Suez Canal Totally Blocked After One Of the World's Largest Container Ships Runs Aground
The global shipping industry just had a heart attack.
One of the world's most important international shipping arteries remains blocked this evening after the MV Ever Given, a 1,300-foot, 220,000-ton container ship, ran aground and got stuck almost completely sideways in the Suez Canal—cutting off a vital shipping lane between Europe and Asia and leading to a massive backup of over a hundred giant vessels as attempts to refloat the ship have so far failed, according to Bloomberg, local reports and satellite data.
Loaded with nearly 20,000 containers, the Panama-flagged MV Ever Given—notably one of the largest container ships in the world—was sailing from China for Rotterdam in the Netherlands and had just left port in Suez, Egypt at the southern edge of the canal when it ran aground Tuesday morning. It's not known yet how exactly it happened, but at only 80 feet deep and 673 feet wide, the canal offers little room for maneuvering, relatively speaking, should a huge ship veer off course or suffer some sort of control failure.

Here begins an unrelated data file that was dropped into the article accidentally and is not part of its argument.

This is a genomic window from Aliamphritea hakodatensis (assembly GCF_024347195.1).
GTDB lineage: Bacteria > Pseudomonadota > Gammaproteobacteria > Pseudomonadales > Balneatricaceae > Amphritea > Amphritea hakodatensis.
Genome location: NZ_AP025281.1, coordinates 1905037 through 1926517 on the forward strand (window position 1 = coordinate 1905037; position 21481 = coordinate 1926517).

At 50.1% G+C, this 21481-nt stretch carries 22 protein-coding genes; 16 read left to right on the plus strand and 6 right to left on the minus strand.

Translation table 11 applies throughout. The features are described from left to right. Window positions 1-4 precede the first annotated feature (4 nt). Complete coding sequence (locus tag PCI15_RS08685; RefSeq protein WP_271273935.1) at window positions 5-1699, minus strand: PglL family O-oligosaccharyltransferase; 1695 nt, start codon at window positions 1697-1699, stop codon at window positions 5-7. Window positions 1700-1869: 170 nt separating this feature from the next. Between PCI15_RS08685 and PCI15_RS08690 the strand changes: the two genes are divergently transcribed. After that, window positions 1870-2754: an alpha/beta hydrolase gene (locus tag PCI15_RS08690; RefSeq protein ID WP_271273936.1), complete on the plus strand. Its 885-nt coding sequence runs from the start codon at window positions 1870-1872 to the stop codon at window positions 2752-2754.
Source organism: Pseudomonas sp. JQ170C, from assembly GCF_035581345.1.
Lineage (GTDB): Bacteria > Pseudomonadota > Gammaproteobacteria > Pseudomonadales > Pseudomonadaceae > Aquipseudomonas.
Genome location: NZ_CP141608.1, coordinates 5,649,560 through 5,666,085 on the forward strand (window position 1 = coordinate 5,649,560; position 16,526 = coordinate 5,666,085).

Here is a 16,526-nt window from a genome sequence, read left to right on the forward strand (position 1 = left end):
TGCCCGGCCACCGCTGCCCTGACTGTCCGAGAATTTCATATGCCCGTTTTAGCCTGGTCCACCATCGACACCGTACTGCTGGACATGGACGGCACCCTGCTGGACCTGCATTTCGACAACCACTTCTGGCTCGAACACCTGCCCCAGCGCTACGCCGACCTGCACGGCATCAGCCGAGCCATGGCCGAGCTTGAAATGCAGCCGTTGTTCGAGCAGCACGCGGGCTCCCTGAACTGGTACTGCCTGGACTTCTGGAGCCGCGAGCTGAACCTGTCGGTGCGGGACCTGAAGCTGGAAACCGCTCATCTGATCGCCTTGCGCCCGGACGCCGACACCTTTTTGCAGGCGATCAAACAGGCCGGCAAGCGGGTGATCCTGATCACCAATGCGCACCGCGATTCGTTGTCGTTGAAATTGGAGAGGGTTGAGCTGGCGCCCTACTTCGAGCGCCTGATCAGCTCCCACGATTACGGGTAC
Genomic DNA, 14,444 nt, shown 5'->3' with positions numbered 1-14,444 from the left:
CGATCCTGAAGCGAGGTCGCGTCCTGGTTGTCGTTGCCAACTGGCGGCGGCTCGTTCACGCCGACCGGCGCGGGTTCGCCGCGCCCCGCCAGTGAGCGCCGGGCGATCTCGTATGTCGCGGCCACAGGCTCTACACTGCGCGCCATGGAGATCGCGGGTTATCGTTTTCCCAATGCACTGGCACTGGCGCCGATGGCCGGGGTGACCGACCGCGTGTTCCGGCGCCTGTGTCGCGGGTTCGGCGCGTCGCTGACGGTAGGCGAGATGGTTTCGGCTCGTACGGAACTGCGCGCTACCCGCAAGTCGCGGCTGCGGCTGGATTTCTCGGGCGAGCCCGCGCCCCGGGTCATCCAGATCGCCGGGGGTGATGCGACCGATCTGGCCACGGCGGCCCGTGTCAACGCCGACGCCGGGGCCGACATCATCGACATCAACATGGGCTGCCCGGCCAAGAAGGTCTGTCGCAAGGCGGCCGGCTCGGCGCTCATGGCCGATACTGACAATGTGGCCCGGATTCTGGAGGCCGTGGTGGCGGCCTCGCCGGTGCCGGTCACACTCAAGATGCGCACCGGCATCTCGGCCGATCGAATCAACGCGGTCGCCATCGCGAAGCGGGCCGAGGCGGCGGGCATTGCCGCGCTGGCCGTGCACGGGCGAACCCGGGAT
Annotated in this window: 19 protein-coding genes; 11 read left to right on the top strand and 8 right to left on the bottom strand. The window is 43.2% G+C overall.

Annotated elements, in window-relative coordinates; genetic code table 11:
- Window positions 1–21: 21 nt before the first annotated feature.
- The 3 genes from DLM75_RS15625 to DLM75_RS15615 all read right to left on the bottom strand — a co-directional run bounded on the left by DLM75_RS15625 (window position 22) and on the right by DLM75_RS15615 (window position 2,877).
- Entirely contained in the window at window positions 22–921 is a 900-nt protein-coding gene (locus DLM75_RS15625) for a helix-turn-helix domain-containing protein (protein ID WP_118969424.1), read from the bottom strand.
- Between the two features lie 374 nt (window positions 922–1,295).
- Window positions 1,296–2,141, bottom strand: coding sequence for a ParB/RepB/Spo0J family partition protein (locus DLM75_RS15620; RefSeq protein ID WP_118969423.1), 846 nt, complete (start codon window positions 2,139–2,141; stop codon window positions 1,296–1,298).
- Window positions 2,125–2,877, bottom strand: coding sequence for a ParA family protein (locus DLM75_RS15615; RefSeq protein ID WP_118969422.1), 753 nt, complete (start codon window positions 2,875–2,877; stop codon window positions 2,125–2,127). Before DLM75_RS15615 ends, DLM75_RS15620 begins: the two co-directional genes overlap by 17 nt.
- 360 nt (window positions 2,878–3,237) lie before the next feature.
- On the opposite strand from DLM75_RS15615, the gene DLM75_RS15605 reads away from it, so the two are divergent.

Satellite tracking data and photos from the scene show a flotilla of small tugs and even a land-bound excavator have spend all day trying to free the ship, but so far, it remains lodged lengthwise across the canal. There's literally no room for anything larger than a tugboat to pass by. The fleet director for the company that manages the Ever Given confirmed to Bloomberg that the ship suffered a "grounding incident" but added there were no injuries or reports of any pollution.
The Suez Canal runs through Egypt and connects the Mediterranean Sea and the Red Sea as the most direct way to ship goods between Europe and Asia. It also handles thousands of tankers a year bearing oil and natural gas from fields in the Middle East bound for Europe and beyond, so you could say it's a slight inconvenience to lose it as an option. Without the Suez, ships would have to sail all the way around Africa.
Beyond commerce, it's also a critically important passage for the U.S. military (and other counties' militaries) to move assets around the entire Gulf region.
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